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Character's Name: Philip Adams
Release Date:  May 20, 1958
Director: Stanley Donen
Studio:  Warner Bros.
Running Time: 100 minutes

Cast: Cary Grant (Philip Adams), Ingrid Bergman (Anna Kalman), Cecil Parker (Alfred Munson), Phyllis Calvert (Margaret Munson), David Kossoff (Carl Banks), Megs Jenkins (Doris Banks), Oliver Johnston (Finleigh), Middleton Woods (Finleigh's Clerk)

- by Zoë Shaw
Anna meets Philip, and invites him to the ballet. He tells her that he is married, separated and unable to get a divorce. She still agrees to their becoming friends. Philip goes to New York, and in the meantime Anna's brother-in-law, Alfred, discovers that Philip has never been married. Anna finds out too, and is angered by this. She plans to make Philip jealous, but when he sees Anna in her bedroom with another man, he decides not to propose to her as he had planned.

- by Heather Doughty
This film, made in 1958, brings together Cary Grant (Philip) and Ingrid Bergman (Anna) for the first time since "Notorious" in 1946. It is a romantic comedy between two slightly older, but still impeccably suave and beautiful characters. Grant plays Philip Adams, a financial expert while Bergman plays Anna Kalman, an actress on the London stage. The two meet at a dinner meeting where Philip is a featured speaker, and the sparks fly. However, he tells Anna that he is married, separated, and unable to get a divorce. They continue their friendship/romance for a time, until Philip is called away to New York on business. In the mean time, it is discovered that he has never been married, and only told Anna he was married to avoid any permanent romances. In true jilted style, she plots revenge which culminates in a hilarious scene where Philip returns to London to propose, only to find another man in Anna's room. Of course, after all of the confusion and bickering between our two stars, they end up together. (Could we expect anything less of the wonderful Cary?) Although this movie is not one of my favorite romantic comedies, the performances are wonderful and it's a movie worth seeing.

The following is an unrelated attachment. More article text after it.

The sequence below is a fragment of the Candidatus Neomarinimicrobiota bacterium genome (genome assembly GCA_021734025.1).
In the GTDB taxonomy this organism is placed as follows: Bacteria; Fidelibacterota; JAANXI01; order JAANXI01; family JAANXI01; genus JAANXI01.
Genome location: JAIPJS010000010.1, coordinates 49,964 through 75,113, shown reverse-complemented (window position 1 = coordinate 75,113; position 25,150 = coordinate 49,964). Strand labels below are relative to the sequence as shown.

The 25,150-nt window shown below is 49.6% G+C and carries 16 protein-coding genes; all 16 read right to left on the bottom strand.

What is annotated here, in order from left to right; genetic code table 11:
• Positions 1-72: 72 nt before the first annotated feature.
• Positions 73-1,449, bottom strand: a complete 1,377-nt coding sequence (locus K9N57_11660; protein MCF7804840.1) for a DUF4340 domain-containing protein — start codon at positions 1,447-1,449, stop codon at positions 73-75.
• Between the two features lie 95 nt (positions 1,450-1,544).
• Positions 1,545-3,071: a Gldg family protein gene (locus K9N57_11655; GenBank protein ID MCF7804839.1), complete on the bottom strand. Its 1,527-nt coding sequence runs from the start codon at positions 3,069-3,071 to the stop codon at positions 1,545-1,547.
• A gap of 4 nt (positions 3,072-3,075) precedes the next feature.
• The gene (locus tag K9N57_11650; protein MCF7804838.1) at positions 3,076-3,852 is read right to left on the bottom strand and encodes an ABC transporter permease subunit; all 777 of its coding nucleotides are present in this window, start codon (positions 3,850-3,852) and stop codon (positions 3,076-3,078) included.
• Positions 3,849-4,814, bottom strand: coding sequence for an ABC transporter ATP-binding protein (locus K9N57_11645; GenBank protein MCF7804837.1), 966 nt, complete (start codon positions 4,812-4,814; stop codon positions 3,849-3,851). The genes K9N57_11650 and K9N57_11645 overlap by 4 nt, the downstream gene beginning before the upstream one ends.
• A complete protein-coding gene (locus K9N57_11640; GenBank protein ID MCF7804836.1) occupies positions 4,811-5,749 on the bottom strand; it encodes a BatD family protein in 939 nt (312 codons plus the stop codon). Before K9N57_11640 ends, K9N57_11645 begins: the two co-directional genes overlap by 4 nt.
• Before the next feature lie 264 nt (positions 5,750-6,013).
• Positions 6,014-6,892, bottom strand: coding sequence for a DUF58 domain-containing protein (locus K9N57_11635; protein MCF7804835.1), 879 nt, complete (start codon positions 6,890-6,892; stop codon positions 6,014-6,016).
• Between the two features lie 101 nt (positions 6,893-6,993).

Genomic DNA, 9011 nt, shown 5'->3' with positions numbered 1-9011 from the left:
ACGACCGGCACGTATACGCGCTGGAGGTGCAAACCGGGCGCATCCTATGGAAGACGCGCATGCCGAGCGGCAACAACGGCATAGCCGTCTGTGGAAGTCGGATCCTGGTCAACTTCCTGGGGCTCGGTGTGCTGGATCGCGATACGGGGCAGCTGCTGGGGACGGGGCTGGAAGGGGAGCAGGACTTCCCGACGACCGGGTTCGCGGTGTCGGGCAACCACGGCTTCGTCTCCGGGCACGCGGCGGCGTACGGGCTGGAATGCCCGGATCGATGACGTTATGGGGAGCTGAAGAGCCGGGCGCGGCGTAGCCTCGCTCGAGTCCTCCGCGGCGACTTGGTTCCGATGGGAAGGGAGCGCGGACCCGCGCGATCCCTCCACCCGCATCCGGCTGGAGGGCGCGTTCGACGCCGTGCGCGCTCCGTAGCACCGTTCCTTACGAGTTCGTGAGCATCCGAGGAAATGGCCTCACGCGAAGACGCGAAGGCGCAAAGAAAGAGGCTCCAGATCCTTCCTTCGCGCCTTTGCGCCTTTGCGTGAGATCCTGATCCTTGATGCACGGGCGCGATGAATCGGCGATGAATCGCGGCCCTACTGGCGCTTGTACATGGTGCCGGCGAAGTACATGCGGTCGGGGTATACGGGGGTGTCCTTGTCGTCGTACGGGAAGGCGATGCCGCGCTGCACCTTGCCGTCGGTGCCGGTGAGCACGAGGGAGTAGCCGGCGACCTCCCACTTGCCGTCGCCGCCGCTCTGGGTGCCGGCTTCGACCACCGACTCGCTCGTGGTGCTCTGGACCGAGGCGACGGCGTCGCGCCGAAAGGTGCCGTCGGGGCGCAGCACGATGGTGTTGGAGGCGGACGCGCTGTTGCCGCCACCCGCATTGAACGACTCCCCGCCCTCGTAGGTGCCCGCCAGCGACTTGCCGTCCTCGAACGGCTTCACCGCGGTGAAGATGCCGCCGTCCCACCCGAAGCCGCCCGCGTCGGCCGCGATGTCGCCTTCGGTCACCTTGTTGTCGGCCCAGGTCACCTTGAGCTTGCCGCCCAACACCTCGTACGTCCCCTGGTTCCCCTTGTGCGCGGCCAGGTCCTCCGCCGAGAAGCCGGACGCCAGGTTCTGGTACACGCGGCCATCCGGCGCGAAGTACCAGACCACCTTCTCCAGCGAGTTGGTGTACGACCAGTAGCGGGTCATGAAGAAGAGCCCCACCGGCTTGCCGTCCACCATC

VARIETY Film Review - May 28, 1958
- by "Ron"
- submitted by Barry Martin
A beguiling love story delicately deranged by the complications of sophisticated comedy, "Indiscreet" is an expert film version of Norman Krasna's 1953 stage play, "Kind Sir."  Though tedious in its opening reels, the Stanley Donen production warms up in direct relation to the heat of the love affair and, in the end, manages to fade out in a blaze of playful merriment.  Its stars, Cary Grant and Ingrid Bergman, lift this Warner Bros. release into the "must see" class, a pickup which the boxoffice is likely to reflect.

Striking hardest is Miss Bergman, who gives what well may be the most delightful performance of her career.  As the successful actress who has yet to find love, Miss Bergman is alluring, most affectionate and highly amusing.  Grant makes a ripping gadabout, conniving and gracious, his performance sometimes hilarious and always smooth.

Moving from the New York of "Kind Sir," the locale of "Indiscreet" has been shipped to London where Miss Bergman lives and wants to love.  Grant, a rich American who holds a NATO post, lives there too (at least on weekends, commuting as he does from Paris) and he too wants to love.  But the difference is he wants nothing of marriage and, to protect all concerned, advises Miss Bergman on first meeting that he is a married man, separated and unable to obtain a divorce.  Still she invites him to the ballet, and there is born a touching love.  She, with her heart full, settles for an affair with no strings attached.

Eventually finding out from her nosey sister that Grant truly isn't married, Miss Bergman goes into an enchanting tirade, blasting, "How dare he make love to me when he's not a married man!"  She sets a trap for him, building a fire under his jealousy, and, after a rollicking set-to, he proposes ... marriage.

Cecil Parker, as the brother-in-law, becomes funnier as he becomes more unnerved, and Phyllis Calvert is excellent as the sister.  Megs Jenkins turns in a fine performance as the maid, and David Kossoff, as the chauffeur, admirably grabs the high spot of hilarity with his pseudo-lover stroll-on.